Hair As A Symbol Of Black Feminism

Hair As A Symbol Of Black Feminism


Kearah Armonie, a Brooklyn College Film Major, sits in front of her computer, waiting for the screen to come alive. Her lips covered in black lipstick mouth the lyrics to an Erykah Badu song playing in the background. She tugs on the locs she started about a year and a half ago, which she says is "a symbol of black power". She logs into her Tumblr account, ILoveBoxBraids, with over 29,000 followers, and scrolls through pictures of women of varying ages, shapes, and shades of the black girl spectrum.

“ILoveBoxBraids is a Tumblr blog, and a big trend on the platform is to make a photo blog where you post pictures of a certain theme based on what your blog is about. You also accept submissions. ILoveBoxBraids is for natural hair inspiration but mostly extensions and African hair braiding styles."

"Good Hair," a documentary film produced by Chris Rock in 2009, was made after he realized his daughter did not think her hair was “good”. His goal for the documentary was to attack this concept of “bad hair” which plagued black girls in an era obsessed with sleek straight hair, even if it meant using cancer causing chemicals such as a relaxer, colloquially coined the “creamy crack”. Kearah sites Good Hair as one of her many inspirations for her blog. “Years to come after that film, the whole natural hair movement was booming, I didn’t even realize I made my blog in the middle of all of that”.

Afros, braids, and locs are often considered “unprofessional” hairstyles that have kept women of color out of jobs, schools and other spaces of advancement. Black girls with thick and curly textures started to question this. Why is the natural way my hair grows from my scalp inherently wrong? Why do I have to completely change the pattern in which my hair grows, through harmful chemicals, in order to be accepted?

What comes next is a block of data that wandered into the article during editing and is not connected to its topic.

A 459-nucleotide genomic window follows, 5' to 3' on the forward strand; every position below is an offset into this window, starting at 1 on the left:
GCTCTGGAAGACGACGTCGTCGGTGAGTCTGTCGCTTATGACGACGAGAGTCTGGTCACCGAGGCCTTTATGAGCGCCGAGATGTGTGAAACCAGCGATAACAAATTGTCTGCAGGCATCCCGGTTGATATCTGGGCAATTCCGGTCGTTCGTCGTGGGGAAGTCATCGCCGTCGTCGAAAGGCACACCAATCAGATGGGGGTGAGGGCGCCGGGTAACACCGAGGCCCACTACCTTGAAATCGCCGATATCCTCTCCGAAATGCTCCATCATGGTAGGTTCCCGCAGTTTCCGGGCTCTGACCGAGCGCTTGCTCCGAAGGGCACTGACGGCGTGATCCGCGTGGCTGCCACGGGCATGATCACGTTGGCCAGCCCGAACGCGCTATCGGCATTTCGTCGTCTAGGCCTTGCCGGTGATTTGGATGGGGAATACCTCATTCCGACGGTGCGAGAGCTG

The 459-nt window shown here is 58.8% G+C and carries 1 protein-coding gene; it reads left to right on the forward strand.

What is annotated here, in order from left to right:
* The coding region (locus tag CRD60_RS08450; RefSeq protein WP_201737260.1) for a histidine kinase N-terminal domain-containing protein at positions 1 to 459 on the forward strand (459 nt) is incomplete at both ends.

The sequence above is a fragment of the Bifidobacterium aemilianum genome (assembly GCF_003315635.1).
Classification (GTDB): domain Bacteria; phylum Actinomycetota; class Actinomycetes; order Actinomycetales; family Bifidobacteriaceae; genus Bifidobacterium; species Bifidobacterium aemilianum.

The natural hair movement became more than a conversation about hair but a worldwide discussion on race and gender. "One act of feminism apart from fighting patriarchy is representation. It's putting women out here. It’s showing that I am a woman and I am here and I am your equal and I deserve to be in this space. So an act of black feminism would be putting black women out there and saying this is who I am, this is my skin tone, this is my hair texture and I am here. We are here. So for me just posting regular black girls with their booty length box braids taking a mirror selfie in the school bathroom is an act of black feminism."

A reflection of this global transition of hair and mind can be seen through hash tags such as #blackgirlmagic or #naturalhairdontcare. These revolutionary hash tags are statements of resistance. With resistance often comes consequence.

In November of 2012, Weather woman and meteorologist, Rhonda Lee, was fired from her anchor position at KTBS 3 News, an ABC affiliate in Shreveport, La, for wearing and defending her natural hair. In 2013, 12-year-old Vanessa VanDyke was threatened expulsion by her school in Florida for her natural hair. In an interview for WKMG, she stated “First of all, it’s puffy and I like it that way. I know people will tease me about it because it’s not straight. I don’t fit in.” Kearah's blog is a celebration of girls like Vanessa. She shares photos of everyday black girls with thousands of reblogs, likes and comments. This encourages girls to embrace their natural hair the way Vanessa has. Scrolling through her blog, Kearah shows me many comments made under the pictures she posts such as, "I can't wait to do this to my hair" or "this is pretty, where can I get a style like this done".